The case against the smuggler has collapsed, the cocaine is still missing, and DEA Associate Special Agent in Charge Sandalio Gonzalez wants an investigation of the agents he thinks may be responsible for the drug disappearance.In a stinging letter to an official of the Drug Enforcement Administration in Washington, Gonzalez demanded an independent investigation of what ''appears to be a coverup of this entire mess.''Gonzalez, a 28-year veteran who rose to command 300 agents in Miami, is angry that one of his agents who reported the misconduct allegations more than a year ago is the target of what he called ''retaliation'' by Miami DEA managers.Gonzalez has asked DEA headquarters to assign investigators ''with no ties'' to local DEA offices or the U.S. Attorney's Office in Miami.Federal authorities in Washington and Miami say his allegations are irresponsible, untrue and ''totally unfair.'' They say there was no retaliation, and they remain convinced that no one in law enforcement stole anything.''There was no coverup, I can tell you that,'' said U.S. prosecutor Barry Sabin, chief of the criminal division in Miami.Vincent Mazzilli, special agent in charge of the DEA in Miami -- and Gonzalez's boss -- called the accusations of a coverup ''preposterous'' and said he reported every allegation in the case to Washington ''the day I got them.''The controversy stems from a botched Nov. 12, 1998, drug raid at a suburban Miami house.DEA agents working with Miami-Dade Police detectives learned from wiretapped telephone conversations that there were 27 kilograms of cocaine stashed in the garage that night. Ten days later, agents turned in only 17 kilograms to the DEA laboratory.The mystery behind what happened to the missing 10 kilograms has spawned a feud within local federal law enforcement.On one side, federal prosecutors and some DEA administrators concluded that agents botched the search, missing the hidden cocaine, and that the smuggler, Enrique ''Kiki'' Bover -- one of the targets of the drug raid -- retrieved it later.On the other side, Gonzalez and his supporters in the DEA and FBI believe the evidence suggests the drugs may have been stolen by agents involved in the search, and no one has objectively investigated that possibility.They say that Bover and his wife, when they were arrested five days after the raid, immediately told police that agents had not accounted for all of the cocaine in the garage and that their statements were first ignored and later turned against them by agents trying to deflect suspicion from themselves.STATUS CHANGES: The Bovers became confidential informants in hopes of leniency immediately after their arrests. When they were targeted for taking the missing cocaine six months later, prosecutors ordered DEA and FBI agents to stop working with them.More than a dozen promising investigations the couple had initiated were abandoned.Gonzalez continues his yearlong demand for a ''thorough, independent'' investigation of the DEA agents and Miami-Dade detectives who conducted the drug search.Following Herald inquiries, the agency's acting director in Washington, Donnie R. Marshall, asked that the U.S. Department of Justice conduct an independent investigation.A Herald examination of hundreds of records and more than 75 interviews found that prosecutors and agents clearly focused their attention on the Bovers in an attempt to explain the missing cocaine.According to Gonzalez's letter and other federal law enforcement sources, federal authorities:Disregarded the Bovers' early reports that cocaine was missing, then later blamed Bover.Twice charged Bover with drug smuggling in an alleged attempt to discredit him. Both cases were later dropped for lack of evidence.Allowed agents who were accused by the Bovers of taking the cocaine to essentially clear themselves by investigating, then blaming the Bovers.Refused Kiki Bover's offer to take a lie-detector test.Discounted concerns that the same Miami-Dade Police squad involved in the search was also involved in three other federal drug investigations that were compromised by alleged police misconduct.Ordered DEA internal investigators not to interview the Bovers.DEA Special Agent in Charge Mazzilli and prosecutors acknowledge that agents failed to find the 10 kilograms during the search, that it took too long to turn in the drugs that were seized, and that agents erred in filing incomplete reports about their conversations with the Bovers.However, prosecutors say they had five witnesses who corroborated their theory that it was the Bovers who took the cocaine and sold it behind the agents' backs. Kiki Bover and his brother Ramon were indicted on those charges in December. Prosecutors dropped the case in March after a federal judge ordered them to turn over all records in the case.Prosecutors say they dropped it in part because a key witness was charged with unrelated crimes.VIEW OF WITNESSES: Gonzalez and his camp -- mostly those forced to abandon cases when the Bovers were blackballed -- say that all five witnesses are tainted and that the case against the Bovers is peppered with contradictions.They say that each of the five witnesses either made contradictory comments in recorded conversations, cut leniency deals or were initially interviewed by the agents who were accused by the Bovers.''I am at a loss for words to express my disappointment and frustration at how this situation has been handled,'' Gonzalez wrote to Washington. ''If we do not police ourselves properly, someone else will do it for us.''Contacted at his office, Gonzalez -- who commands half of the DEA agents in South Florida -- refused to discuss his complaints, citing an ongoing internal investigation.The case centers on the Bovers, who ran Amarily's Bakery at 12759 SW 42nd St. in West Dade as a front for a lucrative drug-smuggling operation.Enrique ''Kiki'' Bover, 41, a career criminal who arrived from Cuba during the 1980 Mariel boatlift, is well connected. He once operated a homemade fake ID factory, and has spent nearly half of his life in the United States in prison on various charges.His wife, Grisel Garcia Bover, 33, herself a convicted drug dealer, and her older brother, Orlando -- an addict who has found religion in prison -- blended well into Kiki Bover's world of shady characters and lavish spending.TWO EAVESDROPPERS: They had no idea in November 1998 that DEA case agents Russell Davis and Mark Minor, who between them have seven years of experience at the DEA, had been secretly listening to their phone calls for a month.Overseen by Davis and Minor, the DEA's enforcement Group 6 and a handful of narcotics detectives from Miami-Dade Police were keeping close tabs on the Bovers' latest shipment, stashed in the garage of Grisel Bover's brother, Orlando Garcia.On Nov. 12, they decided to get it. With help from a group of Metro detectives they work with routinely, Group 6 searched the house for five hours. Everyone agrees the missing cocaine was then hidden in the top shelf of a makeshift plywood cabinet in the garage.From this point on, the two groups of federal authorities disagree.Gonzalez and his supporters say it strains credulity to believe that trained investigators could have missed the poorly concealed hiding place and left the drugs behind.They believe that one or more of the DEA agents or Miami-Dade detectives may have removed the drugs during the raid or later the same night when neighbors said they heard sounds from within the garage after the raid was concluded.Prosecutors and other DEA officials believe that agents missed the drugs in the cabinet and that the Bovers, who were not arrested until days after the raid, went back to the garage and retrieved the drugs before their arrests.BUILDING A CASE: Six months after the search -- and after the Bovers reported the missing drugs to other agents of the DEA and FBI -- prosecutors began assembling witnesses who suggested the Bovers took the cocaine.The Bovers, however, say they told agents that drugs were missing immediately after their Nov. 17 arrests when they turned informants.Five days of wiretaps of their conversations after the raid, while they were free, show they never discussed returning to the house.Kiki Bover's former lawyer, Joaquin Perez, says the Bovers told him repeatedly about the missing cocaine and how they had reported it to the DEA. Perez said that on Feb. 1, 1999 -- prior to anyone saying the Bovers took the drugs -- he went to lead prosecutor Mark Rubino to discuss the matter.Rubino denies he participated in that conversation. He says he first got solid evidence that drugs were missing in April 1999 when witnesses against the Bovers began to appear.Rubino acknowledges he had ''a hunch'' that drugs were missing days after the November 1998 raid, when Orlando Garcia's first attorney, Julio Gutierrez, came to tell Rubino he had a problem and needed to bow out of the case. Garcia, in jail at the time, had told Gutierrez the drugs were left behind and asked the lawyer to tell Kiki Bover to get them. Instead, Gutierrez went to prosecutors.Both Gutierrez and Rubino deny that the missing drugs came up during their conversation. Immediately afterward -- one week after the search -- Rubino asked agents Davis and Minor to go back to the house to look for more cocaine, according to records.The case agents decided against it. They reasoned that it would probably be gone by then anyway and that ''probable cause was stale'' for a second search, reports say.Davis and Minor now say they instead asked the Bovers repeatedly about any missing cocaine, and the Bovers denied its existence.Neither the agents' questions about the missing cocaine nor the Bovers' alleged denials appear in otherwise detailed investigative reports written by Davis and Minor, an omission authorities acknowledge is ''sloppy.''Through a DEA spokesman, Davis and Minor declined to comment.The Bovers and their attorneys argue they were targeted by agents after they began to make noise about the missing cocaine.On Jan. 18, 1999, two months after Kiki Bover turned government informant, Minor jailed him on charges that he sold a kilogram of cocaine to a drug dealer. The charges were dropped without an indictment after authorities discovered that the substance he sold wasn't cocaine.The evidence used to charge Bover came from Miami-Dade Detective Danny Morales, a member of the same squad that helped in the original raid at Orlando Garcia's house. Even though reports say Morales wasn't at the house during the search, the Bovers' defense team has focused on him. Here's why:Twice in 1998, Morales was accused of skimming a total of $50,000 cash from seizures. The alleged victims passed lie-detector tests, and the cases were referred for prosecution. Prosecutors found insufficient evidence to file charges. Three other DEA drug cases were ''compromised'' after Morales' narcotics unit became involved, records say.Morales did not return five telephone messages and pages or a request for an interview through a Miami-Dade Police spokesman.''We are not saying that Morales or that squad took the cocaine. We don't know who took the cocaine,'' said Frank Quintero, Bover's most recent defense attorney. ''What we are saying is that federal prosecutors and the DEA had more reason than usual to believe my client was telling the truth, and they chose to ignore it.''ISSUE OF 'TRUST' By May 1999, Rubino -- with his boss, Neal Stephens, narcotics section chief at the U.S. attorney's office -- moved to revoke Kiki Bover's bond, refused his offer of a lie-detector test, told him his hopes for leniency were finished, and ordered Kiki and Grisel blackballed as sources by anyone in federal law enforcement.''We can't use sources we cannot trust, it's as simple as that,'' said prosecutor Sabin, adding that he rejected the lie-detector test and ordered the Bovers deactivated.The decision to blackball the Bovers, who federal authorities acknowledge were promising informants, angered FBI and other DEA agents who had begun to use them.More than 12 cases -- counterfeiting, espionage, drug smuggling, marijuana farms -- were abandoned because of the decree. In one case, a suspected shipment of 375 kilograms of cocaine -- enough to fill an outdoor trash bin and worth $35 million -- was not pursued.Juan Perez, a DEA agent who was working with the Bovers on these cases, raised a fuss and reported the Bovers' allegations of misconduct.Since then, Perez has been targeted for investigation by the DEA's Office of Professional Responsibility for allegedly leaking to The Herald an earlier story about the missing drugs -- a story based entirely on public records.Agent Perez, who has retained an attorney, declined to comment.''It is inconceivable to me how this matter has been twisted to target the person who brought alleged misconduct to our attention,'' Gonzalez wrote to Washington investigators, suggesting that he and his employee were being attacked because they are Cuban Americans.Mazzilli said the agent was not singled out because he is Cuban American or to intimidate him, but to keep him from getting into more trouble.''The theory that the U.S. attorney's office, 11 DEA agents within a group, the Miami-Dade Police Department, the SAC of the Miami field division, and OPR investigators -- who don't even know the people involved -- all got up together to conspire to cover up a 10-kilo theft is simply preposterous,'' Mazzilli said.Felix Jimenez, chief inspector at the Office of Professional Responsibility in Washington when the investigation began, said his office conducted a thorough probe and found no wrongdoing.By David KidwellE-Mail: dkidwell Published Sunday, May 7, 2000Copyright 2000 Miami Herald CannabisNews DEA Related Articles & Archives: Key Figures in the Case of the Missing Cocaine:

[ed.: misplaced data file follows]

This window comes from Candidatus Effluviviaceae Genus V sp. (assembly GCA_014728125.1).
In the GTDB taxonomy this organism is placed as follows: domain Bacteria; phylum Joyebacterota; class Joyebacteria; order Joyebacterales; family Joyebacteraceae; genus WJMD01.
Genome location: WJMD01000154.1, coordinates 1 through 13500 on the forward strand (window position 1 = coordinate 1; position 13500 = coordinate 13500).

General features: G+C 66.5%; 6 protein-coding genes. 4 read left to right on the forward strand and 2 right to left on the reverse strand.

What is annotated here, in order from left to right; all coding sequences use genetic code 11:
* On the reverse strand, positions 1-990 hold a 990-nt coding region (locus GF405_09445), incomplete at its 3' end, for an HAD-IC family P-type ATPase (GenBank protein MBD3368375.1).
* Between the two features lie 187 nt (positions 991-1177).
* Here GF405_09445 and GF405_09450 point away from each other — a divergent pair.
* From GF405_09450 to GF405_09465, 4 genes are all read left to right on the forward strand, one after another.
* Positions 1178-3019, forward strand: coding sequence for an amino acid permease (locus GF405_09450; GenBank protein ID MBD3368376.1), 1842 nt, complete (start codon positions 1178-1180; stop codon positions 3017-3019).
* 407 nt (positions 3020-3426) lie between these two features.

Home Comment Email Register Recent Comments Help

Comment #3 posted by Dan Hillman on May 08, 2000 at 12:46:58 PT
Comfortable blinders
What do the politicians see, kaptinemo?1. Practically unlimited anti-"drug" funding.2. Unfettered power (just mention "drugs"  and any abuse of power is justified.)3. A thoroughly cowed anti-"drug" majority.The politicians won't be taking off their blindersanytime soon...
[ Post Comment ]

Comment #2 posted by kaptinemo on May 08, 2000 at 05:03:20 PT:
History repeats itself
When the first Federal Narcotics Bureau was formed immediately after the Harrison Narcotics Act of 1914, within a year it was embroiled in scandal. The top cop there was fired for embezelment. Within a year of the formation of the DEA, the same kind of thing happened; the top leadership was implicated in corruption, and dismised.It never fails. The entire underpinning of the DrugWar has been based upon a false premise of incorruptibility of our civil servants. A premise that, given the enormous wealth engendered by the trade, is laughably disingenuous from the git-go. This is but the latest example of just how stupid and venal our pols are that they refuse to look the matter square in the face. They refuse to admit that after 86 years of trying, and hundreds of billions of dollars wasted, thousands of lives taken and millions more ruined, civil liberties trod under combat boots and black uniforms menacing citizens, that they are only an inch away from the starting gate after the race began.
[ Post Comment ]

Comment #1 posted by MikeEEEEE on May 07, 2000 at 19:08:32 PT
Power corrupts
Prohibition causes it.
[ Post Comment ]

Post Comment

Name: Optional Password: 
Comment: [Please refrain from using profanity in your message]
Link URL: 
Link Title: